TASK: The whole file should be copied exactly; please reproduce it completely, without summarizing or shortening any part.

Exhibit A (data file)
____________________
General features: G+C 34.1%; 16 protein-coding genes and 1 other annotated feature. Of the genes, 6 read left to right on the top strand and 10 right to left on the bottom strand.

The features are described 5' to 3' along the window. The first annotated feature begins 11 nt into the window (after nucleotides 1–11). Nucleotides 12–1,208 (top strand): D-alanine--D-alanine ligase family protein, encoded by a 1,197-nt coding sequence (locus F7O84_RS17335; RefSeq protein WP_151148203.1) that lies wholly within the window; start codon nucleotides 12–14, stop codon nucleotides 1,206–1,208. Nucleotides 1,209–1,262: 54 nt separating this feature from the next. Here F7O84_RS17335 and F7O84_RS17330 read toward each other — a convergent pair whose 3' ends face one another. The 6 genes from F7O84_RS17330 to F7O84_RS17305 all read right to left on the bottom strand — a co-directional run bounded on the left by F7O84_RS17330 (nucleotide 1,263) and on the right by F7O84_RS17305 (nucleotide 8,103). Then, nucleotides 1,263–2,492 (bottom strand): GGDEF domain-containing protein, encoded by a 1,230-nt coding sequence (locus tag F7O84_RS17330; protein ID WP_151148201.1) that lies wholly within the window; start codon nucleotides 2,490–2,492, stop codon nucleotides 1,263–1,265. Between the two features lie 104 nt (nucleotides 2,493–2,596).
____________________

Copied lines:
General features: G+C 34.1%; 16 protein-coding genes and 1 other annotated feature. Of the genes, 6 read left to right on the top strand and 10 right to left on the bottom strand.

The features are described 5' to 3' along the window. The first annotated feature begins 11 nt into the window (after nucleotides 1–11). Nucleotides 12–1,208 (top strand): D-alanine--D-alanine ligase family protein, encoded by a 1,197-nt coding sequence (locus F7O84_RS17335; RefSeq protein WP_151148203.1) that lies wholly within the window; start codon nucleotides 12–14, stop codon nucleotides 1,206–1,208. Nucleotides 1,209–1,262: 54 nt separating this feature from the next. Here F7O84_RS17335 and F7O84_RS17330 read toward each other — a convergent pair whose 3' ends face one another. The 6 genes from F7O84_RS17330 to F7O84_RS17305 all read right to left on the bottom strand — a co-directional run bounded on the left by F7O84_RS17330 (nucleotide 1,263) and on the right by F7O84_RS17305 (nucleotide 8,103). Then, nucleotides 1,263–2,492 (bottom strand): GGDEF domain-containing protein, encoded by a 1,230-nt coding sequence (locus tag F7O84_RS17330; protein ID WP_151148201.1) that lies wholly within the window; start codon nucleotides 2,490–2,492, stop codon nucleotides 1,263–1,265. Between the two features lie 104 nt (nucleotides 2,493–2,596).